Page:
This past weekend marked the 30th anniversary of the Outsider Art Fair, which debuted in NYC in 1993 at The Puck Building. Now housed at The Metropolitan Pavilion in Chelsea, it has come roaring back after a few quiet pandemic years.
Out of the sixty-four galleries exhibiting thirteen were representing non-profit organizations that work with developmentally challenged populations. For me these were the most exciting booths at the fair. The non-profits bring work that is consistently fresh and exciting. This year’s fair included organizations from Germany, Portland Oregon and Chicago that I had not seen in previous years. Several showed work among the most surprising and compelling at the Fair.
These organizations have robust arts programming that often work in tandem with therapeutic modalities, addressing a wide range of issues for the participants. Many of the artists have been working at these non-profit studios for a very long time. Paul Moshammer, the Studio Director of Creativity Explored in San Francisco, told me that Vincent Jackson has been making art with them for 39 years. Other galleries had similar stories to tell. Clearly these arts programs have become a second home for many artists and a vital part of their lives.
These non-profits enterprises sometimes receive Federal, State and local funding. They reley as well on generous Board members and yearly fundraisers to stay afloat. The Outsider Art Fair is likely not a core income generator, but the fair raises the profile of the organizations and is a way for artists, some of whom are living complicated lives, to have their work seen nationally and earn some income from the sales of their work. All of the gallerists I spoke to recounted how uplifting it was for the artists they work with to know that people they have never met loved their work enough to buy it, a wonderful feeling for any artist, but especially poignant in this case. The organizations have curated their booths, as all galleries do, bringing what they feel will be both salable to a New York audience and what they feel will make an eye-catching booth. There is such a high level of innate sophistication and intimacy to the work in these galleries, that it is hard not to feel connected to the artists. There are almost always “bins” filled with works ranging from $100-1,000, a delight for any New York art buyer.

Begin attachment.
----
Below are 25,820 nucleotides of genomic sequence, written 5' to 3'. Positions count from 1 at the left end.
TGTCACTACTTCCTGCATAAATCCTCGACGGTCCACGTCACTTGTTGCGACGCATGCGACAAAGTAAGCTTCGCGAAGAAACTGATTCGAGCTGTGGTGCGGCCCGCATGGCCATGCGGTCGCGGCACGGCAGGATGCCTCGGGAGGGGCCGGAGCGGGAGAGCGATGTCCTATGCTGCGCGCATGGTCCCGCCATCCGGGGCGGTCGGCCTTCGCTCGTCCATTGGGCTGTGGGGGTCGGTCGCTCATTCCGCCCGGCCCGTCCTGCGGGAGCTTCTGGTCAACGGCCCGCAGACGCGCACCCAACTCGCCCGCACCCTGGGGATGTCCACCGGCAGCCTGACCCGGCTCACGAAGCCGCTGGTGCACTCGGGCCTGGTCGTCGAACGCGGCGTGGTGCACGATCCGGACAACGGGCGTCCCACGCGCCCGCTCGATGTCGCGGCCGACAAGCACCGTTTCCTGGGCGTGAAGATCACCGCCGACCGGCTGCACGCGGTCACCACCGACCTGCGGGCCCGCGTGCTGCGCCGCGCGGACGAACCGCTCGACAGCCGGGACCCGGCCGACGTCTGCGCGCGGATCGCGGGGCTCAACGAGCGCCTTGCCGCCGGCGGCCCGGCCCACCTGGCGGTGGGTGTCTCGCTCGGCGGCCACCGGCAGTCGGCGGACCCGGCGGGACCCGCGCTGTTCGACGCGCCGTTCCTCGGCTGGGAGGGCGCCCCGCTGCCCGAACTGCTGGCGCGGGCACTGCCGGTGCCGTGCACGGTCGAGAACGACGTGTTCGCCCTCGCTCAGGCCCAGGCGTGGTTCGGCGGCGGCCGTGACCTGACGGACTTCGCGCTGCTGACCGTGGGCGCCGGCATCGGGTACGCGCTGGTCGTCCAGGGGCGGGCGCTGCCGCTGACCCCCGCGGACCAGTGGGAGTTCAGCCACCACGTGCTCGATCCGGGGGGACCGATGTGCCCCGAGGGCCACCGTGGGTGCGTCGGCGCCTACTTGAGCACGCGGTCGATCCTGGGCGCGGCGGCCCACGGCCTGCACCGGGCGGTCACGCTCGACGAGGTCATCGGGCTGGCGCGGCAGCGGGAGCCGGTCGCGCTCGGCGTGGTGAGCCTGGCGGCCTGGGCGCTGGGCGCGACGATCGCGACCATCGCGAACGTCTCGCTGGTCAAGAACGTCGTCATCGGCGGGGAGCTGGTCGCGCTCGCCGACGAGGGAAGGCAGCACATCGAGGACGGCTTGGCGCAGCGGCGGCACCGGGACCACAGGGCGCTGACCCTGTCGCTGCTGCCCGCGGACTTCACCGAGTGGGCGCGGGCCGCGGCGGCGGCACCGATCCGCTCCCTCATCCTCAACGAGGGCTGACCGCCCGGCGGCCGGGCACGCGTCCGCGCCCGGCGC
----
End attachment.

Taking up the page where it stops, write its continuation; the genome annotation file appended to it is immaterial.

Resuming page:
While most of the organizations offer traditional art-making options; drawing, ceramics, textiles, etc, The Center For Creative Works, in Wynnwood, PA, has started working with stop-motion animation and ipad graphic projects. Though they did not bring any video art to the fair, they are featuring a video made by longtime Center artist David Schmuckler on their website, a film that could have easily held its own at the Whitney Biennale. It’s interesting that this organization is integrating new media into its menu of artistic offerings. Schmuckler, who has been working at the Center since 2012 has translated his passion for “horror” into a most endearing video.
The participation of the non-profit art groups is one of the aspects of the OAF that makes it so special and so different from the plethora of other art fairs in NYC. We have the opportunity to see both “bluechip” self-taught artists like Bill Traylor, whose work sells for six figures, as well as someone you’ve never heard of whose passion for making things compels you to buy a drawing for $200. I visited for two consecutive days and the fair was robust and humming with excitement. So much of the artwork being shown is imbued with passion and emotion that it is impossible not to be moved by what you’ve seen. The inclusion of the 13 non-profits listed below added to the palpable excitement in the room. All showed superb and fascinating work from self-taught artists, many welcomed for the first time inside.
2023 Participating Non-profit organizations:
All photos courtesy of Melissa Stern.
About the Writer: Melissa Stern lives in NYC and The Hudson Valley. She studied Anthropology and Art History at Wesleyan Univ. Her mixed material sculpture and drawings are in a number of corporate and museum collections including The International Center For Collage, News Corp. Inc. JP Morgan Chase, The Arkansas Art Center, The Racine Art Museum, The Museum of Art and Design and The Wiseman Museum in Minneapolis. Her multi-media project The Talking Cure has been touring the United States since 2012, showing at The Akron Museum of Art, Redux Contemporary Art Center (Charleston), The Weisman Museum, Real Art Ways (Hartford) and The Kranzberg Art Center (St. Louis), and at The Fuller Craft Museum in Brockton.MA. She has written about art and culture for The New York Press and CityArts for eight years and is a contributing writer to Hyperallergic and artcritical. Melissa has joined Art Spiel as co-editor and contributing writer.